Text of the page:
March 2016

29 March 2016

Opinion of the month

PHG Foundation disagrees with a recent article published in BMJ which stated that communicating genetic risks does not change health behaviour. Pointing out that the article addresses an outdated research question, we call for researchers and policy makers to focus instead on generating robust evidence on when and how genomic and other forms of personal information can be best employed to guide clinical and behavioural interventions.

Complex diseases need complex solutions - including genomics

APPG on Personalised Medicine launches

Over 100 parliamentarians and stakeholders have celebrated the official launch of the new All-Party Parliamentary Group on Personalised Medicine, which aims to make best use of the increasing availability of technologies to provide more personalised health and care. Speaking to the packed room, UK Life Sciences Minister George Freeman MP highlighted the importance of data integration and the vital role of patient voice in order to realise the full potential of personalised medicine.

Science and health policy

PHG Foundation has released a new briefing note Delivering an effective infectious disease genomics service, and in the blog PHG Foundation’s Leila Luheshi calls for organisational commitment and leadership in order for pathogen genomics to be moved out of the ‘too difficult’ pile. The Cancer Drugs Fund (CDF) has been in the news with NHS England announcing that from July NICE will decide which drugs can be accessed by the fund and that it will have a fixed budget of £340m, leading PHG Foundation’s Philippa Brice to unravel the CDF’s benefits and flaws. Philippa also calls into question whether clinical researchers are the answer to NHS uptake of innovations, following the launch of a new report from RAND Europe on the feasibility and practicality of certain recommendations made by the interim report of the Accelerated Access Review. On 22 March, PHG Foundation chaired a debate at this year’s Microbiology Society conference on the challenges in harnessing pathogen genomics data.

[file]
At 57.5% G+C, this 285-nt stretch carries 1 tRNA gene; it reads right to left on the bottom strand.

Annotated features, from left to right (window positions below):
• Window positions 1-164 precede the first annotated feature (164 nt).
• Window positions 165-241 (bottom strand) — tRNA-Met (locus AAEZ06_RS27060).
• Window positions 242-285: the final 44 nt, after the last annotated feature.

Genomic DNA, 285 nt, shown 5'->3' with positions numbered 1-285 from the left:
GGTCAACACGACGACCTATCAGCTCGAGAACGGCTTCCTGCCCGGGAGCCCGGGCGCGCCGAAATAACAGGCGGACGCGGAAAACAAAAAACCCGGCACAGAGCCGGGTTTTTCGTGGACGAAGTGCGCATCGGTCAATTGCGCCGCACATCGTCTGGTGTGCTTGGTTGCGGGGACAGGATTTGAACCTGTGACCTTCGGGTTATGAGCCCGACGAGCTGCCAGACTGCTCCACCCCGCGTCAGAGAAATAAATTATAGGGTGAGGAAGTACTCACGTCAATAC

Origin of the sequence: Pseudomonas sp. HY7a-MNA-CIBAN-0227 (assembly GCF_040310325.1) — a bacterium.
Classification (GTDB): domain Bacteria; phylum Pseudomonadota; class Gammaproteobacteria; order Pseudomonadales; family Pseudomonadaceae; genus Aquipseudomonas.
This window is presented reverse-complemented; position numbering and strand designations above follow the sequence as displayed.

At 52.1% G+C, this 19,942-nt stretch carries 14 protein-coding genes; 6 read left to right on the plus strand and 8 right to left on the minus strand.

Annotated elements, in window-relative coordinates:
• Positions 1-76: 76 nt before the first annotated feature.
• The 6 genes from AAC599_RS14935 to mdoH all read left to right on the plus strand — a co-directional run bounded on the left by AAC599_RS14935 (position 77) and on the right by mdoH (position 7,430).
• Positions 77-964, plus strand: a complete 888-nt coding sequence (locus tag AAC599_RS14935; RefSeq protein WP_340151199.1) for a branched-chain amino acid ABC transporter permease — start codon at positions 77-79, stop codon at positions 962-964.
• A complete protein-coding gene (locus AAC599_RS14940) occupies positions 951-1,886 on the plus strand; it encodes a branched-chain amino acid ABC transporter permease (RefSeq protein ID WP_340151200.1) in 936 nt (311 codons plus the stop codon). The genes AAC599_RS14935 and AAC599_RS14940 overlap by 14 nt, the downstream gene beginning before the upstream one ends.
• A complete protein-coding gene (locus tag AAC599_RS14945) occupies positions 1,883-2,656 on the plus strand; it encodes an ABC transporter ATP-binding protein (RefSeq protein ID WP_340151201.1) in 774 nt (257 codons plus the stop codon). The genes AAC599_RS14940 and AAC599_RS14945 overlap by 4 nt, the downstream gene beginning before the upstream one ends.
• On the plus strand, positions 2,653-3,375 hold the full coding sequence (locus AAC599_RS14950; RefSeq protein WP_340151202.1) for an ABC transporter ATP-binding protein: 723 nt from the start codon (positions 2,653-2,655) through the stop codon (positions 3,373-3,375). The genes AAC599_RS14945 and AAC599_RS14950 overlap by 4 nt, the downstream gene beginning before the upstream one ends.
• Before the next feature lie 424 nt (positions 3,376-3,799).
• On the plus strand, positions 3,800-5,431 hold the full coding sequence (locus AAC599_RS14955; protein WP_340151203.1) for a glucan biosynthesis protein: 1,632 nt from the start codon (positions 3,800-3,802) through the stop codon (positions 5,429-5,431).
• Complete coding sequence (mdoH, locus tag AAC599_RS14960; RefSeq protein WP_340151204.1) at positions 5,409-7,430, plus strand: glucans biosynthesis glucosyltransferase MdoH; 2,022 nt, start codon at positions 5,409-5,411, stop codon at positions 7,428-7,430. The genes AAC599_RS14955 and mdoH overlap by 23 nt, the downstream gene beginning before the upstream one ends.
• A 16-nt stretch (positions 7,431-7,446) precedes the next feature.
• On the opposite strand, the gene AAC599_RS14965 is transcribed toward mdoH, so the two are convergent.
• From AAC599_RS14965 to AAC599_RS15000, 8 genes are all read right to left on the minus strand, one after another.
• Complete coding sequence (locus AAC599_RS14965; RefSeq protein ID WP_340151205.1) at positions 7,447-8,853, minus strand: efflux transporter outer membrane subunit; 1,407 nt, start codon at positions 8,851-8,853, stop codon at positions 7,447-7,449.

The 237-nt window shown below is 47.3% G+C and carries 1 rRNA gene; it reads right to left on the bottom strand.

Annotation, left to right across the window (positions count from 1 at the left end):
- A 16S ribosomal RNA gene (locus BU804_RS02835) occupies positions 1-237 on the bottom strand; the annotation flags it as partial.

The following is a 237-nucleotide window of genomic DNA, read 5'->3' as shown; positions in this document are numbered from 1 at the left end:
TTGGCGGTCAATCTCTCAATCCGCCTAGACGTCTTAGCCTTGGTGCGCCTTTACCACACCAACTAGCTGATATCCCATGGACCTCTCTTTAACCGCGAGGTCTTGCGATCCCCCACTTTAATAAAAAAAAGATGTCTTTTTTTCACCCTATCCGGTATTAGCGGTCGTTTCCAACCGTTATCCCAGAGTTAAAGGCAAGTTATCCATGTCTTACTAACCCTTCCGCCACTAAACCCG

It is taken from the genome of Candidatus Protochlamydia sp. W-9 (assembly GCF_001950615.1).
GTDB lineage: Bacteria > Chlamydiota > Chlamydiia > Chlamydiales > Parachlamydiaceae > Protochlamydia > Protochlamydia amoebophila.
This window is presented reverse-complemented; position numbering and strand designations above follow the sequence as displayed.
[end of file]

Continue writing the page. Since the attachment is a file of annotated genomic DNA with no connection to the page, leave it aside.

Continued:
Genomic research and medicine

Scottish Genomes Partnership has received a £6 million cash injection this month, and India’s genome hub dream took a step towards reality with a cash boost in the Government’s annual budget.

Therapeutics and diagnostics

There is new evidence to show how a class of cancer drugs could help against superbugs, and there has been progress in cancer therapies that can target the cells of the tumour whilst leaving healthy cells undamaged. This month has seen a great achievement for regenerative medicine with the first, apparently successful use of a new stem cell therapy to regenerate healthy lenses in the eyes of children with cataracts. Meanwhile, research into obesity may have identified a molecular mechanism that influences so-called ‘yo-yo dieting’.
Cancer drugs may help against superbugs

Biomedical research

The gut microbiome has been in the news as being a potential clue to PCOS-related obesity, but the causal relationship between gut bacteria and any disorder has yet to be determined. In other news, pancreatic cancer has been found to be the latest cancer identified as actually several diseases, stimulating hopes for more precise and effective treatments.